Photo via Gaming Awards

Japanese Prime Minister Shinzo Abe landed in Argentina this morning for Japan’s first state visit in 57 years. Strengthening diplomatic ties between the countries and boosting connections within economic and commercial sectors with a special focus on science, technology and innovation top the agenda.

Fun fact: It was Abe’s grandfather, Nobusuke Kishi, the last Japanese Prime Minister who set foot in Argentine soil for a state visit. Talk about international political coincidences, amirite?

In an interview via email with La Nación hours before arriving to the country, Abe said his administration supports President Mauricio Macri’s economic policies and that he trusted Argentina would “continue improving international trust so as to continue boosting both bilateral relations as with the Mercosur trading bloc:

“I would like to emphasize that, in order to strengthen bilateral economic relations, it’s necessary to promote work between the public and private sector for the development of investment, trade and improvement of the business mood in different areas. Japan supports the economic policies Macri is promoting. At the same time, I would like to continue collaborating with Argentina, which will, as of next year, take the temporary presidency of this trading bloc,” Abe wrote.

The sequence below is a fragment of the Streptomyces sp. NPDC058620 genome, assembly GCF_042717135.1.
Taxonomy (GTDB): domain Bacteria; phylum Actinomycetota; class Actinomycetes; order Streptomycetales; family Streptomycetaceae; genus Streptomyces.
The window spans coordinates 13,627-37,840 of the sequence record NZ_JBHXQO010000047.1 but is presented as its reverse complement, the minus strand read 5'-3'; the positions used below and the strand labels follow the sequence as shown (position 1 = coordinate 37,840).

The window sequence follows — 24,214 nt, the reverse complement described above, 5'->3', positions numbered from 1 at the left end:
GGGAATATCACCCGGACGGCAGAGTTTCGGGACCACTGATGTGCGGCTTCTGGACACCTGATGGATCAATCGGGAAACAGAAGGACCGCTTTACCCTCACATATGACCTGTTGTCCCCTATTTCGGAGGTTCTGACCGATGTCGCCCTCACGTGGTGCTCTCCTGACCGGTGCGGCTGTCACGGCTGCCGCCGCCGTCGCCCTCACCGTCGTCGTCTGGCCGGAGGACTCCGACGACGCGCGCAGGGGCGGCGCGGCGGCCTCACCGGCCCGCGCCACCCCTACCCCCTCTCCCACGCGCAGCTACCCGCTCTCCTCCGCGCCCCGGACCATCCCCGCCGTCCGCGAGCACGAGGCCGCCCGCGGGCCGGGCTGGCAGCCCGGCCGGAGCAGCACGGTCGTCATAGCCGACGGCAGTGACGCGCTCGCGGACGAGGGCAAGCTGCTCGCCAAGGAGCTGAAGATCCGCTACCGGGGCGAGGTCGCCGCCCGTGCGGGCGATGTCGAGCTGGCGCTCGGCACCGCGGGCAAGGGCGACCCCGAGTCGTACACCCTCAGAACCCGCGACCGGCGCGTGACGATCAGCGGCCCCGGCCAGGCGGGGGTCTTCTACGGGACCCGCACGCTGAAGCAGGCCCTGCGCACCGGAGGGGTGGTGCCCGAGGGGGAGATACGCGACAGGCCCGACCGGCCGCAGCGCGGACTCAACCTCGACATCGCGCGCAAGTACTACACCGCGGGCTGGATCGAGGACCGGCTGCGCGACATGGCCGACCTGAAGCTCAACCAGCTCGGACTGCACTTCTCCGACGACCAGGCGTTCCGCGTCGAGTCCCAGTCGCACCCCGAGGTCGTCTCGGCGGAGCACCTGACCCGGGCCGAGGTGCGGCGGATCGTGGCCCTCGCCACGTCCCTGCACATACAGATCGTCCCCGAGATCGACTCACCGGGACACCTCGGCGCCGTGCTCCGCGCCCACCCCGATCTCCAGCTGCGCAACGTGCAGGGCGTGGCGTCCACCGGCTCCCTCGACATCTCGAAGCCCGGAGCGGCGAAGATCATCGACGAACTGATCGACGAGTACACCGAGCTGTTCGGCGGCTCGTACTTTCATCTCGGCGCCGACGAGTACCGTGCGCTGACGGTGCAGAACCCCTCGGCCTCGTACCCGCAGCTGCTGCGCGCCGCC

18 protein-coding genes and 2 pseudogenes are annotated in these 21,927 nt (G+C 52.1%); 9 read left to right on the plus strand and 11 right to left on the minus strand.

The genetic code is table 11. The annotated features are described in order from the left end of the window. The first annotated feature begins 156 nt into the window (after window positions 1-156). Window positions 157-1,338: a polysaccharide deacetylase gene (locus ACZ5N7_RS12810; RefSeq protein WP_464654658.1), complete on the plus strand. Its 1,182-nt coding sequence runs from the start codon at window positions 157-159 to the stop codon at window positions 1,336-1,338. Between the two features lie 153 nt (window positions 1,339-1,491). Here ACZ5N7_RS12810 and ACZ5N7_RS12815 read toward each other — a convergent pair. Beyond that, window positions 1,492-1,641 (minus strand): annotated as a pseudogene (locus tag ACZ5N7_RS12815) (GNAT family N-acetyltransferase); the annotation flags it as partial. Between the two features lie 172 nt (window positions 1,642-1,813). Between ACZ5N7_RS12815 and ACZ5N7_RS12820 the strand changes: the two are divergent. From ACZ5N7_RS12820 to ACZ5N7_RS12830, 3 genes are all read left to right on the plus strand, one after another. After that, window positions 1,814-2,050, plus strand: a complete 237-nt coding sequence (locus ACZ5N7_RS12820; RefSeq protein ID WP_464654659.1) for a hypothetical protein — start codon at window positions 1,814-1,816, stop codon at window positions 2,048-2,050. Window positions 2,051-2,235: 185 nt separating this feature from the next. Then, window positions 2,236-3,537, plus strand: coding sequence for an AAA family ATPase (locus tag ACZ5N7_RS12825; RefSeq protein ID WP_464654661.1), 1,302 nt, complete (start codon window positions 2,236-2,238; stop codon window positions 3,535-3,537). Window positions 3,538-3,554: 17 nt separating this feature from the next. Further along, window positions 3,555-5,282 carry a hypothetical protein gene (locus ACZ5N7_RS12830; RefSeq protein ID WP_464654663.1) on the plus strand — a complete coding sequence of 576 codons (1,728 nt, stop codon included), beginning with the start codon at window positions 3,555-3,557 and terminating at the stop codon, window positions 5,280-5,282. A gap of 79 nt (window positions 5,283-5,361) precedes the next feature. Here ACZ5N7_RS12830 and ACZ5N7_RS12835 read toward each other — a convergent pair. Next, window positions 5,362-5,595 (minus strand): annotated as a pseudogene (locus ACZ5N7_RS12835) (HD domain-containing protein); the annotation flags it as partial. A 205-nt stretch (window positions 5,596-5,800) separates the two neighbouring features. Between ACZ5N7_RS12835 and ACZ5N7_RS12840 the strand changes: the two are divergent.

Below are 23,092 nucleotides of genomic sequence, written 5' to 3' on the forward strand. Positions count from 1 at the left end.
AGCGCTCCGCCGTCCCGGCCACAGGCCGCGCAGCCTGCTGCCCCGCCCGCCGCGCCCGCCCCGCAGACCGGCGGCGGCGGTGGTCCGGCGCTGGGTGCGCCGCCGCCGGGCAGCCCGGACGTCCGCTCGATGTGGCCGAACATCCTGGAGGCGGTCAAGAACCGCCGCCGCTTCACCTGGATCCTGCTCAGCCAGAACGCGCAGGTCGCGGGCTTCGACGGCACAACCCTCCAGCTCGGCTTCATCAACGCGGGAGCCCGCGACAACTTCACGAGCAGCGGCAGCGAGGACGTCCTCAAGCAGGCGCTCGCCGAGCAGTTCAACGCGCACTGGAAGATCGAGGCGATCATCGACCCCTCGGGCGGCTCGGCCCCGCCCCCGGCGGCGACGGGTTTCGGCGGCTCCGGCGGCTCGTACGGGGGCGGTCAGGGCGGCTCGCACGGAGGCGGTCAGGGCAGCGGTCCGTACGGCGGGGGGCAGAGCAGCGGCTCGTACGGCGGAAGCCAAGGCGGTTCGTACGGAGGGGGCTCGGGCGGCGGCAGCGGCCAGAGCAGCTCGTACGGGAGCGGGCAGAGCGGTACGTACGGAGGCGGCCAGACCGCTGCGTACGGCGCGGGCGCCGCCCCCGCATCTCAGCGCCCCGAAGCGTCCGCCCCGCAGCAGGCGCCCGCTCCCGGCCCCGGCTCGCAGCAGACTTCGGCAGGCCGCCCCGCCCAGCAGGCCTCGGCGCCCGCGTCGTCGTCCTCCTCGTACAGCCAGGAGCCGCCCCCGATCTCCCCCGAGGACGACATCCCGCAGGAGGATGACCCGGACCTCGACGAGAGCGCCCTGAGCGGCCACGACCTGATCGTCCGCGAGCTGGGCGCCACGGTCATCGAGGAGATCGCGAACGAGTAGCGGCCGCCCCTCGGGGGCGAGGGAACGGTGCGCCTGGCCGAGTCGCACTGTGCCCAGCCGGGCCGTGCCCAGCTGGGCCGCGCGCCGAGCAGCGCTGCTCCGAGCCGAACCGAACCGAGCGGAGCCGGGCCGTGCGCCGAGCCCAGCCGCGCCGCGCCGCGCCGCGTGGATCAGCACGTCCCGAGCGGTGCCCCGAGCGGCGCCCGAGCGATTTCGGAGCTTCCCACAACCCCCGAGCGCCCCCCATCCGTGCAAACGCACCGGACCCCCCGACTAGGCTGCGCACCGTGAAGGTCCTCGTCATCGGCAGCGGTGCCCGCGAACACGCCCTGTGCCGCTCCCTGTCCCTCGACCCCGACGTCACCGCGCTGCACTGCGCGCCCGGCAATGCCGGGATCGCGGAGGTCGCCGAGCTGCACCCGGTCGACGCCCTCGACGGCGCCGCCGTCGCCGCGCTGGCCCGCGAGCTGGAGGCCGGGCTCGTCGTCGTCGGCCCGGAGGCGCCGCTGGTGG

Abe at the Okinawa center today. Photo via Telam
Abe at the Okinawa center today. Photo via Telam

In the typical language of diplomatic exchanges, the Japanese Prime Minister praised Macri’s determination at the time of ‘facing economic challenges with a strong leadership’:

“I see a promising future for Argentina. There’s a special interest in the country in areas such as infrastructure, agriculture, energy and mining,” added Abe, who also highlighted that Tango is very popular in his country and that Argentina is very well known among Japanese people for being the scenario of animated movie “Marco, from the Apennines to the Andes.”

Abe will visit the Casa Rosada at noon to hold a bilateral meeting, where both heads of state will proceed to sign several agreements of the kind. Among them, stands out a “memorandum of cooperation for the establishment of a reinforced mechanism for political consultations.”

After having lunch with Macri, Foreign Minister Susana Malcorra and Japanese Ambassador to Argentina, Noriteru Fukushima, Abe will make his way to an economic forum organized by the Foreign Ministry, the Argentine agency for investment and the Japanese foreign trade organization. The forum will gather prominent business-people from both countries and aims at promoting trade and Japanese investment in the country.